In the ongoing effort to address climate change, there is little doubt that carbon sequestration through afforestation or reforestation can play a crucial role in a multifaceted climate change strategy. This approach involves planting trees and other woody vegetation to absorb and store carbon dioxide from the atmosphere.
Initiatives to sequester atmospheric carbon in woody vegetation can be incorporated into emissions reduction strategies either as carbon credit projects, for example through the Commonwealth Government’s Australian Carbon Credit Unit (ACCU) Scheme or, alternatively, as carbon insetting projects. Insetting refers to the practice of implementing carbon reduction activities directly within an organisation’s operational boundaries or value chain, rather than solely relying on traditional offset mechanisms typically managed by 3rd parties.
For organisations with suitable land under their management, insetting through tree planting can be a viable and practical option for reducing net emissions, with multiple benefits. Not only do trees provide a means to store carbon through the absorption of carbon dioxide during photosynthesis, but can support biodiversity, restore ecosystems, and enhance overall environmental health. Forests deliver essential ecosystem services such as shade, water regulation and soil protection, fostering ecological stability and climate change resilience, and can provide social and economic benefits. Recognised in global initiatives like the Paris Agreement, these strategies represent a vital component of comprehensive climate change strategies, aligning environmental, economic, and social objectives.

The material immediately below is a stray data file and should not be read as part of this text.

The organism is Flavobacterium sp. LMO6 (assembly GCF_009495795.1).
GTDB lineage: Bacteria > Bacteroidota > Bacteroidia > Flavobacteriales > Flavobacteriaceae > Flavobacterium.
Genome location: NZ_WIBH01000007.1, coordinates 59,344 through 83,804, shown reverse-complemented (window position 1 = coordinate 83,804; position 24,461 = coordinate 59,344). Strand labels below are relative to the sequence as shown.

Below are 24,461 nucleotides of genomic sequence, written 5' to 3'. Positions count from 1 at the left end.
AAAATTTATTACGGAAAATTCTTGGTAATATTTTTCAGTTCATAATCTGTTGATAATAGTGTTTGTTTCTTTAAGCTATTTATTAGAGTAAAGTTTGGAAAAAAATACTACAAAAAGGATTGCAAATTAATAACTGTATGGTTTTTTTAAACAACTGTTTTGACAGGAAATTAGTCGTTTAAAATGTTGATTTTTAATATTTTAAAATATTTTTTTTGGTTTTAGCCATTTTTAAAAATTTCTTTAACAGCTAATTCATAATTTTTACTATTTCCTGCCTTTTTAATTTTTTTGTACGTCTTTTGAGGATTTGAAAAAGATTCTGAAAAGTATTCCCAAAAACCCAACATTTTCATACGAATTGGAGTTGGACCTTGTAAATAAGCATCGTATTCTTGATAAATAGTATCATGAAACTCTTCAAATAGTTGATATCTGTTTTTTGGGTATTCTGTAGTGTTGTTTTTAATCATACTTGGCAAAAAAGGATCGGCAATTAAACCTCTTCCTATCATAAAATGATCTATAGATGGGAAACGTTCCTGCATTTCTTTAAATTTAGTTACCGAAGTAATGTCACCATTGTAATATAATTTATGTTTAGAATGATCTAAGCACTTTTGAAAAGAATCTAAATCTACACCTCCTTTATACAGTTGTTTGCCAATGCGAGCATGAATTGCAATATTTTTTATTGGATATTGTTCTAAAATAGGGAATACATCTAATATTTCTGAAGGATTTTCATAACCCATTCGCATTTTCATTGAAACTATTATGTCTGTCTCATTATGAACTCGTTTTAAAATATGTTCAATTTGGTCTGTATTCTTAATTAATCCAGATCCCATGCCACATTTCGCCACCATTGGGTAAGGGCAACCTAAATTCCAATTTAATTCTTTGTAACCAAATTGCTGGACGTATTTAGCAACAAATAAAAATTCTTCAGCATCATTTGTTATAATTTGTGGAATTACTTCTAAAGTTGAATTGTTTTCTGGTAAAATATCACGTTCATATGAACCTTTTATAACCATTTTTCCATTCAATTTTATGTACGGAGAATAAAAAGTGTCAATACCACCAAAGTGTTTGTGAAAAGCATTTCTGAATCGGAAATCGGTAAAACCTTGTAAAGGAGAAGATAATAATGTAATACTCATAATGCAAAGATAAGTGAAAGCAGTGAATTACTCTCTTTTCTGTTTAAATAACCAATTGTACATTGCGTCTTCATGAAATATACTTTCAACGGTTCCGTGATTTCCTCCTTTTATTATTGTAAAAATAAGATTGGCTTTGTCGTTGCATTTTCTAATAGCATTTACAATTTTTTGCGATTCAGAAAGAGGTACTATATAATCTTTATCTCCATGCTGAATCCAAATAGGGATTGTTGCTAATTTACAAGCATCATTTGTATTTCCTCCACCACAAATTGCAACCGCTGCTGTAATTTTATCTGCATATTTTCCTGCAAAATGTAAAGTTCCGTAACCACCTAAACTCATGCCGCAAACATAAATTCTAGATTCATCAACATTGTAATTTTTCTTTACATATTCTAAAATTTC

In this blog post, we will explore the topic of carbon sequestration quantification, together with an overview on the latest guidance provided by Climate Active and a look at the industry standard modelling tool called FullCAM.
Climate Active guidelines in the broader policy context
The guidelines for incorporating carbon sequestration into a Climate Active carbon account are currently in development, with an anticipated finalisation date likely to be at the end of 2023 or early 2024. These guidelines are specifically designed for entities seeking to measure carbon sinks resulting from tree and shrub plantations, as part of their organisational carbon footprint calculations.
It is crucial to note that the Climate Active guidelines distinguish themselves from the Australian Carbon Credit Unit (ACCU) methods, which maintain their own set of rules for carbon credit projects. While there are similarities between the Climate Active guidelines and ACCU methods, the primary distinctions revolve around the starting and ending points of the processes.
Unlike ACUU methods, the Climate Active guidelines do not mandate that plantings be entirely new, nor do they generate ACCUs or any other tradable carbon credit unit. In cases where plantings are part of an ACCU Scheme project generating ACCUs, they cannot be accounted for using the Climate Active guidelines. However, entities have the option to employ voluntary cancellation of ACCUs to offset emissions.